As Anthony Scaramucci kicks off the fourth SALT conference this week, he says the hedge fund industry is in considerably better shape than it was during the first event four years ago.
Hedge funds posted a 4.8 percent gain in the first quarter, their best first-quarter performance since 2006. While that underperformed the
For Scaramucci, the high-profile head of Skybridge Capital, the conference offers an opportunity to learn what the industry's next step will be.
"I really am excited to blend a lot of different things, trying to give people who come out there and spend time with us a multi-faceted, intense 72-hour experience," he says. "It's one part economic philosophy, one part philanthropy, one part hedge fund guys talking about their books — long and short — and their expectations for the year."
SALT, or the Skybridge Alternatives Conference, kicks off officially Tuesday with a meet-and-greet, then into the meat of the agenda Wednesday for a rapid-fire succession of events featuring a stream of top names from every aspect of finance and politics.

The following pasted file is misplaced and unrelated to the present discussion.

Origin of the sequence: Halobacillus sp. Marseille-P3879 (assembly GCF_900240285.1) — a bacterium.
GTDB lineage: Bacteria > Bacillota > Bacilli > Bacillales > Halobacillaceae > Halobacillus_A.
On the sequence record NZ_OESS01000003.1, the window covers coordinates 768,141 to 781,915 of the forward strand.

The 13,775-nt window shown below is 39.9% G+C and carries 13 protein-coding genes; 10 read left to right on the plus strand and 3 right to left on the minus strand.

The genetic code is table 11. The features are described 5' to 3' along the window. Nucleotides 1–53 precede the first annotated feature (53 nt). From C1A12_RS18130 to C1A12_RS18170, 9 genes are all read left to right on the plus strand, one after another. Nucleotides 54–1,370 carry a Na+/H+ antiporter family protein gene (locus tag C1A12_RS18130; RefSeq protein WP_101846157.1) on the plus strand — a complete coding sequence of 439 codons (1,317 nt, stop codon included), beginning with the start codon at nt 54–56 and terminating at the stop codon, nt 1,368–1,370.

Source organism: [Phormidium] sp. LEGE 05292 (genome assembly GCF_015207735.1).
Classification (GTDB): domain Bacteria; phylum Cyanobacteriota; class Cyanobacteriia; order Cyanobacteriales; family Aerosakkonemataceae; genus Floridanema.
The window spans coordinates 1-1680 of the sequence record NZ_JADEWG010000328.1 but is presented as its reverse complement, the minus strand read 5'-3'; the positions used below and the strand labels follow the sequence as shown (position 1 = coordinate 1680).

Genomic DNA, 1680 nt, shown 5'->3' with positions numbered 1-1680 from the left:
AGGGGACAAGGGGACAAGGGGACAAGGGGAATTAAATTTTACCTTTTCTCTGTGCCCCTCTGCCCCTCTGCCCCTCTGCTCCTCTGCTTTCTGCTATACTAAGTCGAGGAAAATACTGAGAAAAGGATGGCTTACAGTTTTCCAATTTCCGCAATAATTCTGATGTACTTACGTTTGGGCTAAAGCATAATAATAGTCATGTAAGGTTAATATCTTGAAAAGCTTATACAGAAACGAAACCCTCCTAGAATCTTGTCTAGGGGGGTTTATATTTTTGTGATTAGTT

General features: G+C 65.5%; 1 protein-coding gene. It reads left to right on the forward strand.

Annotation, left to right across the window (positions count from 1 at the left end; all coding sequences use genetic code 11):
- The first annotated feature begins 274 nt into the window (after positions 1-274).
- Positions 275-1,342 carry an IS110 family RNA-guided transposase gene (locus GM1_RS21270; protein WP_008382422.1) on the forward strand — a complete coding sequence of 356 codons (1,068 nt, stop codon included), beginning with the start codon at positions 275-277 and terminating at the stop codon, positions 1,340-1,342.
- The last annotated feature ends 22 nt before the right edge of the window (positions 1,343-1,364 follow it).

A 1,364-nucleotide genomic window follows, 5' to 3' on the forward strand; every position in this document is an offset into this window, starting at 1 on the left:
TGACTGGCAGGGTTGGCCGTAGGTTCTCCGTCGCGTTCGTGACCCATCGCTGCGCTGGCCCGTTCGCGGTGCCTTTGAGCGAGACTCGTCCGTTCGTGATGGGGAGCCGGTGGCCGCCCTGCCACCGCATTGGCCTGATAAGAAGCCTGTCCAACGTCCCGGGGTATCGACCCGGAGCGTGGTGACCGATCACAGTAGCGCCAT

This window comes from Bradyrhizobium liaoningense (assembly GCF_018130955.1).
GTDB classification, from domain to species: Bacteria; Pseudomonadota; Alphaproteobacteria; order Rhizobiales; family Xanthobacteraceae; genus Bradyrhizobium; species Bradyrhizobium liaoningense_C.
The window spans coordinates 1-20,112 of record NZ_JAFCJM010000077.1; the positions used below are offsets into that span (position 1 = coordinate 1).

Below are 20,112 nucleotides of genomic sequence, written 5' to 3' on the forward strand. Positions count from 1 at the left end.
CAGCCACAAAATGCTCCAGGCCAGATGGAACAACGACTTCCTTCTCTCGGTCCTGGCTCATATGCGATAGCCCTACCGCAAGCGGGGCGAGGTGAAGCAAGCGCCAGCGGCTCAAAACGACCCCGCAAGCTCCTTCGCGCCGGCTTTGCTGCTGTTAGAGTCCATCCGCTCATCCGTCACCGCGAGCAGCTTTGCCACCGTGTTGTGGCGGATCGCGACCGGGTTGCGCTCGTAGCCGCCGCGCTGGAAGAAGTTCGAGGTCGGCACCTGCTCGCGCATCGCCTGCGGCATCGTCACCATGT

While the two rock stars of the event are former Vice President Al Gore and former vice presidential candidate Sarah Palin, there are dozens of other top-flight speakers scheduled.
From the financial world, they include Nouriel Roubini, Jeremy Siegel, David Darst, Philip Falcone, Barry Sternlicht, Leon Cooperman and a host of others.
Political leaders speaking include Karl Rove, former President George W. Bush's top adviser, who will duel with Robert Gibbs, former White House spokesman and longtime adviser to President Obama. Former Defense Secretary Robert Gates will be on hand ,as well as oil bigwig T. Boone Pickens.
Oh, and Scaramucci also secured pop sensation Maroon 5 to perform at a fundraising gala.
"We're not in the conference business," Scaramucci says. "So our natural premise was to create a conference that we would like to attend ourselves."
Scaramucci himself is a ubiquitous media presence, hawking books, talking markets on CNBC's "Fast Money" and even appearing in the movie "Wall Street 2: Money Never Sleeps."
Though his politics are mostly Republican — he famously asked Obama during CNBC's Town Hall why the president was treating Wall Street like a "pinata" — he said he is making sure both sides are represented at the conference.
"I want the conference to be ideological but not partisan," he says. "Our job is to expose people to a wide bandwidth of thought, intellectually, political and otherwise."